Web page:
Brian Hendrix:    There's a point at which, as well, Peter, that this stops being really an audit cost, and more of a general security cost. A lot of these firewalls and network segmentations we're doing here really are general security for your business, and are useful for a lot of other reasons than PCI.

Peter Mollins:      Okay, great. So now that we've kind of covered the basics, and some of the intermediate elements of PCI, let's talk about the chain of responsibility. So we're talking about audits, we're talking about things where there's clearly responsibility, but who is ultimately responsible to stay PCI compliant? Is it the merchant, is it the processor, who is it?

Brian Hendrix:    Each entity in the chain of the credit card transaction flowing from when it's first accepted on a card swipe, or on a website form, or any other way, is responsible themselves for PCI compliance. From the merchant, from the person that helped you set up that website - or a cash register, or whatever it may be - they're responsible for their piece of compliance. Any parties used to help process those credit cards, right on up to the carding banks themselves. Every body is responsible for their portion of the PCI chain. Think of it very much as a chain where we link together those pieces of controls. There's a responsibility matrix, it might be a bit too far down to go into, but ultimately, taking a look at each of the 12 controls - there are 12, and I think it would take a lot to list them all out and go through them here.

Brian Hendrix:    Certainly, I maybe should have opened the whole thing by saying I'm not a QSA, I'm not your QSA, so go to QSA if you have larger questions. But there's 12 basic principles that govern PCI, and each person in the chain is responsible for those principles.

Peter Mollins:      Okay, so when I was doing research for this, I came across a couple different acronyms. Can you just give me a quick rundown of what they are? SAQ, ROC, and AOC - I just keep seeing these over and over again. Can we talk a little bit about the SAQ, but would you mind just running through these for me?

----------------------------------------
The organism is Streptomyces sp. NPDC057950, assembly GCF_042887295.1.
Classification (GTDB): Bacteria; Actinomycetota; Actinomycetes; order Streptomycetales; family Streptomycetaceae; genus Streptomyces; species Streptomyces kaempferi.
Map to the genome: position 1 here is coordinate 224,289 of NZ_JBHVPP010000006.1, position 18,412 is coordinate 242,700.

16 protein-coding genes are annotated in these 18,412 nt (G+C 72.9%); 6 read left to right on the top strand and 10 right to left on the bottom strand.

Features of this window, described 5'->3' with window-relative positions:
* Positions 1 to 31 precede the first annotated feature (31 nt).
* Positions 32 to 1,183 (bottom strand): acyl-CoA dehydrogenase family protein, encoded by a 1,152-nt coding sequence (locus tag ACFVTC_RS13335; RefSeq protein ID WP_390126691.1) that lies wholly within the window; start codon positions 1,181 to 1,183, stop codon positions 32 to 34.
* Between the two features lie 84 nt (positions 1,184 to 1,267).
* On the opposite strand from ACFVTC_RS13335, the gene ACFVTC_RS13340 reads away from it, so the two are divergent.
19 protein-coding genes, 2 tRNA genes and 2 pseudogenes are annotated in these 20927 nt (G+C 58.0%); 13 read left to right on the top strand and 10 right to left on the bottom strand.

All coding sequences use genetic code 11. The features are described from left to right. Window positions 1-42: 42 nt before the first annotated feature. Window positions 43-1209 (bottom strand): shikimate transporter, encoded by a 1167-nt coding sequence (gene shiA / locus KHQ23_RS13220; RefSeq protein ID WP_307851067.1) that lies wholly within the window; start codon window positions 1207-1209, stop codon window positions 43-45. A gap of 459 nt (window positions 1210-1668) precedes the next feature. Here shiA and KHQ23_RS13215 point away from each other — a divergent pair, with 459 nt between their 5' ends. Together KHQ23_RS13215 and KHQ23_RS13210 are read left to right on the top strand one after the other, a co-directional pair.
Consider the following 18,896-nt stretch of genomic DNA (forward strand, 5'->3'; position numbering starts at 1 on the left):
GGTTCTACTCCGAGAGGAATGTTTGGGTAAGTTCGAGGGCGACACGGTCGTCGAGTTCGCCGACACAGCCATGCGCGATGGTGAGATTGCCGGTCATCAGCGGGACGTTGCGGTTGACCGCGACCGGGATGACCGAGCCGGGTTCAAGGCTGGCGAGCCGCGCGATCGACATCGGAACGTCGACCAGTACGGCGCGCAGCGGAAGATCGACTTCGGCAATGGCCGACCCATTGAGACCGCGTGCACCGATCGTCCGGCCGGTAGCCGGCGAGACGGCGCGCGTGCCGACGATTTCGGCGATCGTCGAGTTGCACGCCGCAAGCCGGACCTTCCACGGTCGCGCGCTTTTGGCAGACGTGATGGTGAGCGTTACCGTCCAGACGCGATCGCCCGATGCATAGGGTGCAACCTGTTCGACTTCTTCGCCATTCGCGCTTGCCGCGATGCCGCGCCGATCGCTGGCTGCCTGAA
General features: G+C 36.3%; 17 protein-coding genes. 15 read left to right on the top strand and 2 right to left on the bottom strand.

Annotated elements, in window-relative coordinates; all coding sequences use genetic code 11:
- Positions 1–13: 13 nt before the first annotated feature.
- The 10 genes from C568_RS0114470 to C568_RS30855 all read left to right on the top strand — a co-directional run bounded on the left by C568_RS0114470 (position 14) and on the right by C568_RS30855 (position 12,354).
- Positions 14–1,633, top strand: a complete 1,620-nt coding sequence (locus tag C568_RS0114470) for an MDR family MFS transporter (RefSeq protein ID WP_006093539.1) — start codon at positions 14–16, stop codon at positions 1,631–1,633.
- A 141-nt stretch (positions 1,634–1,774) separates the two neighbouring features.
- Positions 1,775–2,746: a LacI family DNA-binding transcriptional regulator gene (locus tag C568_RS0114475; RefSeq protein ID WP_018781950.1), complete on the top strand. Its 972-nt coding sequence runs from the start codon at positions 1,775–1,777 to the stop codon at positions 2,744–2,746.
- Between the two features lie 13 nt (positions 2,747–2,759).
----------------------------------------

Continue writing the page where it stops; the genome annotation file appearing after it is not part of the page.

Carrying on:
Brian Hendrix:    We do, so the SAQ and ROC - in almost every circumstance, you would fill out one or the other. The SAQ I mentioned earlier is a self-assessment questionnaire. It's for businesses for qualify, that don't run the very largest number of cards, or that feel that, if they qualify, they feel that they don't need to consult with a QSA - you can fill out a self-assessment questionnaire. These are guided by certain set of levels, which we talked about a little a bit before in the conversation. We could probably have an entire dialog just on how you fit into each one. But there's four basic levels with some caveats, and they demonstrate that the controls that you're saying that you comply with - the way you prove that you comply - to send that off if you're not going to necessarily engage with a QSA - a qualified security assessor.

Brian Hendrix:    The report on compliance, the ROC or rock, as it's often called. This would be for larger service providers, Spreedly is one of those, so we work with a QSA, an auditor that comes in. We process so many credit cards that it's not appropriate to use a self-assessment questionnaire. And certainly, you can always have a ROC, even if you comply to have a self-assessment questionnaire if you're able to do that. You can move up, or have a QSA and auditor help you fill one out.

Brian Hendrix:    But when a ROC is required, then think of it as an internal document. Really, really highly sensitive description of your PCI compliance strategy, security architecture, and any compensating controls to meet all of the requirements that are out there. The QSA that you work with - that's been approved by the council - they're the ones that create that ROC, it's that internal document that really describes everything. It's your PCI everything all wrapped up into one.

Brian Hendrix:    So then you might think to yourself, "Well, if I've complied with an SAQ - if I'm small enough, or my business is appropriate to it, or I have a report on compliance - I can't really share those, that's got a lot of very private data about how I'm compliant. And it would be bad if somebody that were malicious to get that data, they'd know exactly what I'm doing to protect myself.